The Great War looms over Up, Back, and Away and my research for the book gave me a feeling for the disaster that might have been one of the real uses of having written it at all.

A bit of news...

I have started work on a sequel to Up, Back, and Away.  Don't tell anyone.  A work in progress is a delicate thing.  As I was working on it tonight, (forget I said that) my thoughts went back to Thomas Hardy's famous poem, In Time of Breaking of Nations, which he wrote in 1915.

Here it is, for your reading pleasure:

ONLY a man harrowing clods
  In a slow silent walk,
With an old horse that stumbles and nods
  Half asleep as they stalk.
Only thin smoke without flame         5
  From the heaps of couch grass:
Yet this will go onward the same
  Though Dynasties pass.
Yonder a maid and her wight
  Come whispering by;  10
War's annals will fade into night
  Ere their story die.

I read this poem when I was in high school or college.  (I can't quite remember when.  I went through quite a Hardy phase once upon a time).  What I remembered about the poem, and what brought it back to mind tonight was not really the War, per se, but its main point.  As the annotation on the  poem at Poetry Genius put it:

The underlying current of this poem is that the breaking of nations is not a sustainable undertaking, and when bombs, ammunition, and (more likely) soliders run out, what will be left is what has always been left, what endures through all periods of destruction and turmoil: genuine relationships, between humans and the earth and between pairs of humans.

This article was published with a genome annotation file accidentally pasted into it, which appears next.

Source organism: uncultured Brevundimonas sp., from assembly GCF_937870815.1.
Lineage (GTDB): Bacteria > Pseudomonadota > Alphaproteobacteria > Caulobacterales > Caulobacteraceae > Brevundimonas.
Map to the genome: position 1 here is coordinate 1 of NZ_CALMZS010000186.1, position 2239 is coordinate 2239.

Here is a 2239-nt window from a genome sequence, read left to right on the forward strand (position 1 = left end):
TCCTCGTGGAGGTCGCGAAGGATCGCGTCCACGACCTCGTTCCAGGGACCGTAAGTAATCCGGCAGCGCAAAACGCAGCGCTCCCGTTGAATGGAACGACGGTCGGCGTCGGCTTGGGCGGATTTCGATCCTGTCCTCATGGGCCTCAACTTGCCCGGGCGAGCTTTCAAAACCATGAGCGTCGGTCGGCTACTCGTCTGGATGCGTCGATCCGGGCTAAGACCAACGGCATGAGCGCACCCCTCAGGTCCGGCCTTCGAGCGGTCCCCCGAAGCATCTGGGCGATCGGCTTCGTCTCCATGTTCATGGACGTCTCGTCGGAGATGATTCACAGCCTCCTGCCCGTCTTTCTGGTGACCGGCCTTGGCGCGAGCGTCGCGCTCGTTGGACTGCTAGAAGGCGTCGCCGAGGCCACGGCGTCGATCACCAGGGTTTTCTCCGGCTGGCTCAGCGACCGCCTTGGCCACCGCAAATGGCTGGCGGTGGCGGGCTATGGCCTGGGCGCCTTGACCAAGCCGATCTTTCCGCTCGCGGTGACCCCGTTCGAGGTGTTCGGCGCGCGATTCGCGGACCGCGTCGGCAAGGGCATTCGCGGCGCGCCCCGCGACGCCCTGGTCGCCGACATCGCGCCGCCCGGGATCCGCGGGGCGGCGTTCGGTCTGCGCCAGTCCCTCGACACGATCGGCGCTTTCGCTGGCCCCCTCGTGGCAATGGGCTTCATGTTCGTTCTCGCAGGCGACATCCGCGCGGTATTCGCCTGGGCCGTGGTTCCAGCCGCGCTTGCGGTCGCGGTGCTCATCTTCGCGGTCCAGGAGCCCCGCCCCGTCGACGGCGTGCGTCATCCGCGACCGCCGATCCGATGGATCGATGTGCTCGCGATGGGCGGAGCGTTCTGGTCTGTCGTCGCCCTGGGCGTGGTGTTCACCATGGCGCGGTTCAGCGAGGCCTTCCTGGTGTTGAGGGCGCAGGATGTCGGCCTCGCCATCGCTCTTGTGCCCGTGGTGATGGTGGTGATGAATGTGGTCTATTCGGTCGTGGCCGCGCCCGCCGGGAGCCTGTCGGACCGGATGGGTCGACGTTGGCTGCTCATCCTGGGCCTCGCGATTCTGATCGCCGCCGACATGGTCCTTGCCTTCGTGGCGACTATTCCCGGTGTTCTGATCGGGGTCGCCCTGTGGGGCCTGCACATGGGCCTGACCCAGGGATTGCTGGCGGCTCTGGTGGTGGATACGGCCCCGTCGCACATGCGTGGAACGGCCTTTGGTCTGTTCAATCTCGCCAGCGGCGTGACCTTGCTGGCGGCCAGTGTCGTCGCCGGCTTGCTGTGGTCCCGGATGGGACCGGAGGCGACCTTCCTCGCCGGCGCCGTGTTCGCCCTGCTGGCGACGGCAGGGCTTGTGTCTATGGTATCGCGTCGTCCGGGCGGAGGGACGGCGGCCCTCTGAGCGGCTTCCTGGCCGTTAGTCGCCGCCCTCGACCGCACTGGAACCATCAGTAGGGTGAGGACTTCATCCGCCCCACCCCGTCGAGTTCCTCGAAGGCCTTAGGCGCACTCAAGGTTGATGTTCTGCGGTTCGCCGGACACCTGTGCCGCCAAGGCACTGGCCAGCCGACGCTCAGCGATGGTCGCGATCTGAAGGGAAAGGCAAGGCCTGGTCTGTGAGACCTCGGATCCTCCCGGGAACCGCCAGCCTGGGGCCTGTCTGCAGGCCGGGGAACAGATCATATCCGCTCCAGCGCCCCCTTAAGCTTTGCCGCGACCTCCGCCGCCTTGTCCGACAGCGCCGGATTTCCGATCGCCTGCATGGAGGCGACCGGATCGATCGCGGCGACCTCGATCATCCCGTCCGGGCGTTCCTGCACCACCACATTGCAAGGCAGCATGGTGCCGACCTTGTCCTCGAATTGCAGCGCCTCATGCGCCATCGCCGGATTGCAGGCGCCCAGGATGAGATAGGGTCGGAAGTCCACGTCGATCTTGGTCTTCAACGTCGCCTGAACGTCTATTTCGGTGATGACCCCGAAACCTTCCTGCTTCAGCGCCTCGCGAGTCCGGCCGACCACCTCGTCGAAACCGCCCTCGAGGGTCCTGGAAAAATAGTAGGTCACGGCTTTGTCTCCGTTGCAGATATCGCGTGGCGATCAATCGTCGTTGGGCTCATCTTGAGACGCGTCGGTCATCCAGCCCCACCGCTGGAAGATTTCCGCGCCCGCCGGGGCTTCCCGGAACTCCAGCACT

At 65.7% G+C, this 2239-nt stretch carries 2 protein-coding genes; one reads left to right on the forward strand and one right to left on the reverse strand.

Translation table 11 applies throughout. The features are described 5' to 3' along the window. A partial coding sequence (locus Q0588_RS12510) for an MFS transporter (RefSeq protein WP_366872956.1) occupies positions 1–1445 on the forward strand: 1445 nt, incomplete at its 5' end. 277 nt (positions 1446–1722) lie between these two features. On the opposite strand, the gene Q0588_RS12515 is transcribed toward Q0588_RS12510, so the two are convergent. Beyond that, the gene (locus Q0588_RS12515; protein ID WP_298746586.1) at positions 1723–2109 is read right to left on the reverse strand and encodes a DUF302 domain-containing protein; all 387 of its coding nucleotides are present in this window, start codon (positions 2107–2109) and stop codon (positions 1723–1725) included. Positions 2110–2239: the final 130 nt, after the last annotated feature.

I thought that was very nicely put.  It also, it occurred to me, might be said that the same essentials will survive underneath the surface of a prosperous, at-peace but distracted nation - like the one most of us in the US and UK know today.

My attention in the new book will be on Ada in the contemporary USA.  Her challenge will not be to make her way during war, or in the war-weakened society into which she was born and raised (England just before and after the Great War) but in ours.  Not too many "men harrowing clods" in Austin, Texas or Manhattan, (just a few hints...), but in finding and holding onto their equivalents in the chaos, speed, and glitter of our times.  Great successes await Ada and all the trouble that comes along with it.  Stay tuned.

Sunday, April 20, 2014

Happy Easter!

👋 🐇🐥

I am away just now in what feels to me like my most unnatural habitat: Florida.   And yet Easter has come, all the same.

Here's a link showing the kind of place I would rather be.

I hope your Easter is happy, wherever you may be.

Monday, March 24, 2014

Oh to Be In England Now... And Thanks to New Friends

I subscribe to the National Trust Facebook feed and they regularly post pictures taken by visitors National Trust properties.  Here's a picture recently posted by Val Corbett, showing the cherry tree at Sizergh Castle, Cumbbria.